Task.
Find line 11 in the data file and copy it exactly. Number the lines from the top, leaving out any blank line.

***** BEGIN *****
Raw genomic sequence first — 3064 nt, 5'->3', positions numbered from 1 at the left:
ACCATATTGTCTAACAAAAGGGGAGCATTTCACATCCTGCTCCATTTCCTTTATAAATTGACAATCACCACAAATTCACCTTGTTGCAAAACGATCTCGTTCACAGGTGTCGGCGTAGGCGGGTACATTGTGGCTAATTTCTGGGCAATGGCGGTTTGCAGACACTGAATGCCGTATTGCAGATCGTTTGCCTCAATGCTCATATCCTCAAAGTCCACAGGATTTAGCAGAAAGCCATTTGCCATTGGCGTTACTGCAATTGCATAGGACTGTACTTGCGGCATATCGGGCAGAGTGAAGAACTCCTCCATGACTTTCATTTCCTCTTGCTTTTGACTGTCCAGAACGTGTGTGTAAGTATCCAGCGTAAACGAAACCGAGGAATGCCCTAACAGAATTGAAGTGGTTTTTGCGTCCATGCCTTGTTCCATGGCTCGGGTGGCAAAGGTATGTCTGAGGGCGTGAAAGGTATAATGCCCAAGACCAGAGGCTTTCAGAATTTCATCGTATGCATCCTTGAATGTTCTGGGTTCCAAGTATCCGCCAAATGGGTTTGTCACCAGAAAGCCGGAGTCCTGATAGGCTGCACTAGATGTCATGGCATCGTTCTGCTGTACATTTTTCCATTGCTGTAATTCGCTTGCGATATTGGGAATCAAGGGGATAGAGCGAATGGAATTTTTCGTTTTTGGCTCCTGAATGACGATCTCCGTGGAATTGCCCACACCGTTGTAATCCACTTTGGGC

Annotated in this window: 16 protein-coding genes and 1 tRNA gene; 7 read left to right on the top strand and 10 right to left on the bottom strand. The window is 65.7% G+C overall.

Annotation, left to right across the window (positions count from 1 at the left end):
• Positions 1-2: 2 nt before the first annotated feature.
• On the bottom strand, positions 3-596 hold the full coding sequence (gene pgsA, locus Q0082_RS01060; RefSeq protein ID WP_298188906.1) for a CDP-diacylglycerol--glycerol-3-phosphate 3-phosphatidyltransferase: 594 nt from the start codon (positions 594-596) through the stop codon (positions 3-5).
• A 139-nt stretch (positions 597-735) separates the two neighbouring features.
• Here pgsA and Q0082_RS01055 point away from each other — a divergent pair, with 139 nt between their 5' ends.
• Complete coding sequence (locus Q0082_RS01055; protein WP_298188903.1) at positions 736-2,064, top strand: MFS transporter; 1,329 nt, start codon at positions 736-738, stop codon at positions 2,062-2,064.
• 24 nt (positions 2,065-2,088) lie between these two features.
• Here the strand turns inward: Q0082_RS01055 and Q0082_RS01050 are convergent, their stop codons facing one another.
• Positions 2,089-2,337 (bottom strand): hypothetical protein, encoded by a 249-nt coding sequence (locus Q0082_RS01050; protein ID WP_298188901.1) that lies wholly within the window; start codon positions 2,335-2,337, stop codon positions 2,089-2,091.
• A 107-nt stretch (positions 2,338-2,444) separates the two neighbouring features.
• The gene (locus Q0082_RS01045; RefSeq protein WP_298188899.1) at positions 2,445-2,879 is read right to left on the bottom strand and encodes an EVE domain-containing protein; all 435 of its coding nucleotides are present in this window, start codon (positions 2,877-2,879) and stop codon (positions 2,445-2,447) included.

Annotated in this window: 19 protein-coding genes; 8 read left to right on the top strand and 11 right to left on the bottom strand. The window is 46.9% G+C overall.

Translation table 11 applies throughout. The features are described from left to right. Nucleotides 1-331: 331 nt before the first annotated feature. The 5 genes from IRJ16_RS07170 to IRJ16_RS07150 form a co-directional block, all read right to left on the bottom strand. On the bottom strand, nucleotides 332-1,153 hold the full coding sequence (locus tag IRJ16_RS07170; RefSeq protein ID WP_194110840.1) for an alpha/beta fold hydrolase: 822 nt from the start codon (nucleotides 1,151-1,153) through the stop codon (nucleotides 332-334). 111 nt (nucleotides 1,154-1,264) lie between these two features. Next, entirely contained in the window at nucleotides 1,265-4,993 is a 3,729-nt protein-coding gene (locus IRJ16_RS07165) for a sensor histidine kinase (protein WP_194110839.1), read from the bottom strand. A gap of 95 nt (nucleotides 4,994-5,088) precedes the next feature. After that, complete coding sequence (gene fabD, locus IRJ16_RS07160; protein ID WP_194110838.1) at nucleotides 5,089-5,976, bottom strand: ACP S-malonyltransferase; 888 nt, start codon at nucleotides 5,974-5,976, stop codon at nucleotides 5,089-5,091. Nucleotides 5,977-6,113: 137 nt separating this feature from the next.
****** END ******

• Here the strand turns inward: Q0082_RS01055 and Q0082_RS01050 are convergent, their stop codons facing one another.